WSO2 today added an open source application programming interface (API) management platform based on the Kubernetes Gateway API specification.
WSO2 CTO Asanka Abeysinghe said legacy approaches to managing APIs provide suboptimal performance compared to the WSO2 API Platform for Kubernetes (WSO2 APK); other approaches don’t scale as well nor are they as resilient.
Based on the open source Envoy proxy gateway software, core WSO2 API capabilities include the ability to configure API runtimes to create custom resource definitions (CRDs), discover Kubernetes services and convert them into APIs at scale across a cloud-native application environment.
The WSO2 APK API Gateway is built to manage high-volume, real-time data processing, acting as a policy enforcement point for incoming API traffic and the application of quality of service (QoS) features, including security via authentication and authorization, rate limiting, message transformation and request routing, noted Abeysinghe. Auto-scaling is enabled based on CPU utilization, memory usage and custom-defined metrics.
In addition, WSO2 provides support for container orchestration, namespaces for organizing clusters, fast boot-up times and integration of third-party identity providers such as the WSO2 Identity server.
The next release, scheduled for the first quarter of 2024, will add a user interface (UI) experience for API design and publishing, as well as enhanced administration and governance tools.
There are, of course, no shortage of ways to manage APIs. However, as more organizations embrace platform engineering as a DevOps methodology for centralizing the management of cloud-native application environments, the need to manage and govern APIs at scale will require an approach that runs natively on Kubernetes clusters, said Abeysinghe.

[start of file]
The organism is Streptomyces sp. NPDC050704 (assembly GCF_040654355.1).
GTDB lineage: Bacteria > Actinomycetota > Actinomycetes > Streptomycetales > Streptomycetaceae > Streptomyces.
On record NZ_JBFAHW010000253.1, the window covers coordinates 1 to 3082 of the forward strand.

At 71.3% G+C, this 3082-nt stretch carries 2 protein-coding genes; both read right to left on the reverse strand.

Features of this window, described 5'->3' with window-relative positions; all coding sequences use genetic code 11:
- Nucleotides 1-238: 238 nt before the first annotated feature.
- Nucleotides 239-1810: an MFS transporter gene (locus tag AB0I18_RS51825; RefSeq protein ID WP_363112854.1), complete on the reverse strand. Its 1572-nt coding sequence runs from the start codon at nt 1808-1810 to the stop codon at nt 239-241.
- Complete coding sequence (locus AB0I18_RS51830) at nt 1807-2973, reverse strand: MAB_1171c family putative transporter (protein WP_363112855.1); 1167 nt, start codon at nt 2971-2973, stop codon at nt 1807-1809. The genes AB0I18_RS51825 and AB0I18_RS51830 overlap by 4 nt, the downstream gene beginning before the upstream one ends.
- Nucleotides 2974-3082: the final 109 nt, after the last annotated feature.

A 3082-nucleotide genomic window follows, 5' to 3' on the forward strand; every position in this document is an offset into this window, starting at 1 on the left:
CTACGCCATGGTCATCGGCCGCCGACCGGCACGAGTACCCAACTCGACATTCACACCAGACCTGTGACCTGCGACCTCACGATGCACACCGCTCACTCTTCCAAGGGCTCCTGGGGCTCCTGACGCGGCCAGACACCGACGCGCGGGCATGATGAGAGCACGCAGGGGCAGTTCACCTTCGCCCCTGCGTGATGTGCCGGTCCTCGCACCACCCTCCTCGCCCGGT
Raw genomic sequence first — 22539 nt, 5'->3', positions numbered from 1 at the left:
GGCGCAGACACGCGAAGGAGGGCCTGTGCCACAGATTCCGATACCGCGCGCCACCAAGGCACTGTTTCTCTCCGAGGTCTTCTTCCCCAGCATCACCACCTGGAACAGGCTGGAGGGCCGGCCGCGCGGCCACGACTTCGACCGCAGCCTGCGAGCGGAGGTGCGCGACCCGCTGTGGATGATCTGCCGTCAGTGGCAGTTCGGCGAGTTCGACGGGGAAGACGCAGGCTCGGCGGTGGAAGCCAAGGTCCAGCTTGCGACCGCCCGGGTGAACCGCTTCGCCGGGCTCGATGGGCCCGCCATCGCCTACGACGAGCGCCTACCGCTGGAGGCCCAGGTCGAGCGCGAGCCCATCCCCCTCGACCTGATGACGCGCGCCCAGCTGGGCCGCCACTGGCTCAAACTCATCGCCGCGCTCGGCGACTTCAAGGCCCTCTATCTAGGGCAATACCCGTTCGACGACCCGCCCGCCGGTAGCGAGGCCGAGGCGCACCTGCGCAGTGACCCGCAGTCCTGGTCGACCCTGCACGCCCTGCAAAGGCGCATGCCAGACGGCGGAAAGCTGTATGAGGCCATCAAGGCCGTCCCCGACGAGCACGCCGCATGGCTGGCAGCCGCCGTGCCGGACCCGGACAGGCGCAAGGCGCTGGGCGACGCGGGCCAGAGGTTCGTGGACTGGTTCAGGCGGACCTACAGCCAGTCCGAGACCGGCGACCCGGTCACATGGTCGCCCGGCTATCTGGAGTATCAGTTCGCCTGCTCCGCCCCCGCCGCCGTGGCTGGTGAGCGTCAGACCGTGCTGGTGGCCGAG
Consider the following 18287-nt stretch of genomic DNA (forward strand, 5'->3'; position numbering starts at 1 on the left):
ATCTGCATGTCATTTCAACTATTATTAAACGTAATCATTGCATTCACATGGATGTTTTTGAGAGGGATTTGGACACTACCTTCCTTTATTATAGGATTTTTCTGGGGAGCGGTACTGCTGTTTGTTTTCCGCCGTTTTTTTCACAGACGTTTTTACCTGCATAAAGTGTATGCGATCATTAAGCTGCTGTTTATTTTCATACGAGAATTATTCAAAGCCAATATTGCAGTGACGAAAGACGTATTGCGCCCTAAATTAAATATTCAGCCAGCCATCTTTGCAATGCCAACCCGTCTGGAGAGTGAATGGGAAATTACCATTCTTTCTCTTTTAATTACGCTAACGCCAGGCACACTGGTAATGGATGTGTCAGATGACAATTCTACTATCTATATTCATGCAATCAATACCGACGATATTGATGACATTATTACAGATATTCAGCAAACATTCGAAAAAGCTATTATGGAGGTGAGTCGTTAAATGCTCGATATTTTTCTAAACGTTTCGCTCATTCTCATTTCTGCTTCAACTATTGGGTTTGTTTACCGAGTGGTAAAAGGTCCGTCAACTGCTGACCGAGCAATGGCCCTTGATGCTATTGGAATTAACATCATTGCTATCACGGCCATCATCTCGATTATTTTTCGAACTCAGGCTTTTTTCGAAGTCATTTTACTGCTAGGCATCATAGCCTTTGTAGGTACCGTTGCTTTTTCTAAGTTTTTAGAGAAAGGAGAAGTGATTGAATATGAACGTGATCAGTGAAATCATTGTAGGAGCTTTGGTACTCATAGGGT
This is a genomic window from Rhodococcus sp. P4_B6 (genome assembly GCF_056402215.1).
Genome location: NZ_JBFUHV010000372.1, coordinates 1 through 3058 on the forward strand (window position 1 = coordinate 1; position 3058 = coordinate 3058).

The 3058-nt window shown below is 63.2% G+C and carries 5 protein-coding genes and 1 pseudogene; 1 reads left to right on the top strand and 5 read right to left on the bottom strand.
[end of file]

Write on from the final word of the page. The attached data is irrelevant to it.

The challenge is that even with the rise of platform engineering, it’s not always clear who is in charge of managing APIs created by developers. Developers have an unfortunate tendency to create APIs without informing the rest of the IT organization that they exist. Most developers lack cybersecurity expertise, so it’s only a matter of time before cybercriminals scan for external-facing APIs that allow them to exfiltrate data. IT teams need a platform to discover and manage those APIs as part of a larger effort to secure and govern them.
Undoubtedly, the number of APIs that will need to be managed and secured in the months ahead will exponentially increase. The challenge and the opportunity now is to get ahead of that explosion rather than wait until after developers have enabled them. Not all of those APIs are going to be externally facing, but as the sheer volume of APIs increases, that potential for cybersecurity mayhem increases. It’s not uncommon for internally facing APIs to be reconfigured to be externally facing as new use cases arise.
Regardless of the approach to managing APIs, the need to manage them at scale in highly dynamic cloud-native application environments where every microservice has its own API will soon push every IT team to its limits.